Lending and secondary-mortgage-market officials are taking more cautious attitudes toward condominium loans as a result of continuing high foreclosure rates.

"In the past few years, the number of condominium loans that have gone into foreclosure has been all out of proportion," said William R. Thomas, executive vice president of the Federal Home Loan Mortgage Corp. (Freddie Mac), a major purchaser of residential mortgages in the secondary market. "The ratio is about 2 1/2 to 1" over that for detached homes. At the end of last year, 0.20 percent of Freddie Mac's loans for all types of housing were in foreclosure.

"Condo loans are not as well accepted as they were a year to 18 months ago," according to Dall Bennewitz, a vice president and the director of mortgage lending at the U.S. League of Savings Institutions. "In some areas, lenders won't make them at all. Others have toughened up their standards. Others have stopped making certain types of condo loans."

Freddie Mac, which pools and packages mortgages into securities that it sells, now inspects "every new condo project" and has "turned down a significant number of projects," Thomas said. However, he said Freddie Mac relies on the judgment of lenders when it comes to mortgages on existing condo units.

"But we're floating this caveat to lenders: 'Take a careful look at the condo loans you make,' " he said.

Freddie Mac closely scrutinizes at least half the condo loans in the pools of mortgages it buys, according to Karen Eissner, Freddie Mac's director of quality control.

Eissner, Thomas, Bennewitz and officials from two other trade associations, the Mortgage Bankers Association of America and the Mortgage Insurance Companies of America, said they find that the greatest risks are with second-home condominiums; with loans that in the past have been made with only 5 percent down payments; and with units in smaller buildings, in economically depressed areas such as Houston and in suburban areas with nearby open spaces where more condominium developments can be built.

In most cases, higher down payments are required on condos than on comparable single-family detached homes, according to the U.S. League's Bennewitz. "I would doubt if any 95 percent loans are still available on condos," he said.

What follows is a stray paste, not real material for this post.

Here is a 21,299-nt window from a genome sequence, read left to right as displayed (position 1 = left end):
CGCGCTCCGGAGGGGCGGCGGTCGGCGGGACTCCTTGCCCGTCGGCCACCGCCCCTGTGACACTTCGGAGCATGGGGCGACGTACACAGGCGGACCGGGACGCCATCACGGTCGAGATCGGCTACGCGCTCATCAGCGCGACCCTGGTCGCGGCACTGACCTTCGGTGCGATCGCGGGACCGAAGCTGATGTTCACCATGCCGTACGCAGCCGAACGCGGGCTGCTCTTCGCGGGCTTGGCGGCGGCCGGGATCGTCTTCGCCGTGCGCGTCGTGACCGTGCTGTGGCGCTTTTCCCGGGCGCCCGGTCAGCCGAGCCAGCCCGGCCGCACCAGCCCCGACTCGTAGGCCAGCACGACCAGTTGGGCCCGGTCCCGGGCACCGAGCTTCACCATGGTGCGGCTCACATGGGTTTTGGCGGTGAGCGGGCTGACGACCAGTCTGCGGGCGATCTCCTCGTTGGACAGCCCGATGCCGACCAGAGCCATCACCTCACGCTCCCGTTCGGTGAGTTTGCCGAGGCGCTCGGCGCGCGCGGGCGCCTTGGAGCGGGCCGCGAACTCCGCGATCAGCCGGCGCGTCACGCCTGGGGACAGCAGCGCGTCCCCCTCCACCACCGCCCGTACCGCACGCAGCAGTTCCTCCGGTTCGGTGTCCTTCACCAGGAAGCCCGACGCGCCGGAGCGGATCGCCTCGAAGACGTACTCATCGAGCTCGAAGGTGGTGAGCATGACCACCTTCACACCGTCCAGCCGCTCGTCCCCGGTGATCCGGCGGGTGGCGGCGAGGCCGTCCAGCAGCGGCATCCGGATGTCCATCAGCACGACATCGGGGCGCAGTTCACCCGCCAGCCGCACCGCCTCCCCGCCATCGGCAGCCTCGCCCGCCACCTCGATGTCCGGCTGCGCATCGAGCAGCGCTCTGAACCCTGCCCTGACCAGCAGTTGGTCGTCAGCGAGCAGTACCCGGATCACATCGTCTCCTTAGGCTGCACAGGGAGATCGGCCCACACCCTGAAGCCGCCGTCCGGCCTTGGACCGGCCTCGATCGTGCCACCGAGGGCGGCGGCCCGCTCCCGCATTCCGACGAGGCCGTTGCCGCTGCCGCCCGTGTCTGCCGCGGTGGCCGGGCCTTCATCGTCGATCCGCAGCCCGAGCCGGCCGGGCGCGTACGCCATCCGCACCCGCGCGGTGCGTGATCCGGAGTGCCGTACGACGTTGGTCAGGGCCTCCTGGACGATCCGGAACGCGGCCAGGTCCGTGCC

Loans on second-home condos in places such as Florida and ski resorts and on condos bought as investments in places "such as in Hawaii where they go into rental pools" are "tough to be approved any place," Bennewitz said.

Brian Chappelle, a senior director of residential finance with the mortgage bankers group, said that accurate appraisals and larger down payments are more important for condo loans than for single-family loans because of a lower rate of appreciation on the condominiums.

"Condos appreciate quickly right after a development is sold out and then they level off," he said.

Chappelle suggested that, because of the detrimental impact investors have on condo values and loan availability, persons considering purchasing a new unit should ask the developer whether sales are being made to investors.

"Conversions [from rental apartments to for-sale condominiums] are risky because the developer may just do cosmetic work," he said, noting that, for this reason, the Federal Housing Administration will not approve loans on condos less than one year old.

Financing incentives such as mortgage buy-downs, which are offered to encourage purchases, can influence a lender to reject a condo-loan application, he said.

A suburban location also can make a condo loan risky for a lender when another builder is able to build a slightly better condominum development nearby that will deflate the value of the first development, according to Chappelle.

Thomas said that small condominium buildings are "more of a problem than large buildings" because investors who are more interested in cash flow than in building maintenance can so easily become dominant over owners who live in the building.

Finding the right owners to run a condo association smoothly and to keep control of costs and maintenance needs also can be a problem in smaller buildings and this then can have a negative effect on values, according to Bennewitz.

Today's low interest rates and accompanying strong market for single-family detached homes also is having a negative effect on condos, Thomas said.

Chappelle said, "A condo often is a place of last resort to get a home for a lot of people when interest rates are high. A lot of people in condos really want to live in a single-family house."

But this is not true for the city condominium owner who can afford a single-family home in the suburbs but chooses an in-city condo instead, Chappelle said.

Bennewitz said that "provisions of a condo agreement also can sometimes drive away lenders. "Some agreements have a prohibition against renting," he noted. "If a lender has to take a unit back, he may want to rent that thing."

Steven Doehler, executive vice president of the Mortgage Insurance Companies of America, said that it generally is easier to obtain a loan on a condo resale than on a new unit because a history of maintenance and other costs exists, the building probably is sold out and there is no worry as to whether a developer will put in all the promised amenities.

"Condos went through phases," Bennewitz concluded. "First of all, lenders didn't understand them and were reluctant to make loans. Then they started to make loans, found out they were pretty good and began to look upon all condo loans as the same.

"Then they found out that wasn't the case and started to get burned," the savings and loan industry official said. "Now they've gone back the other way and moved away from condos in general."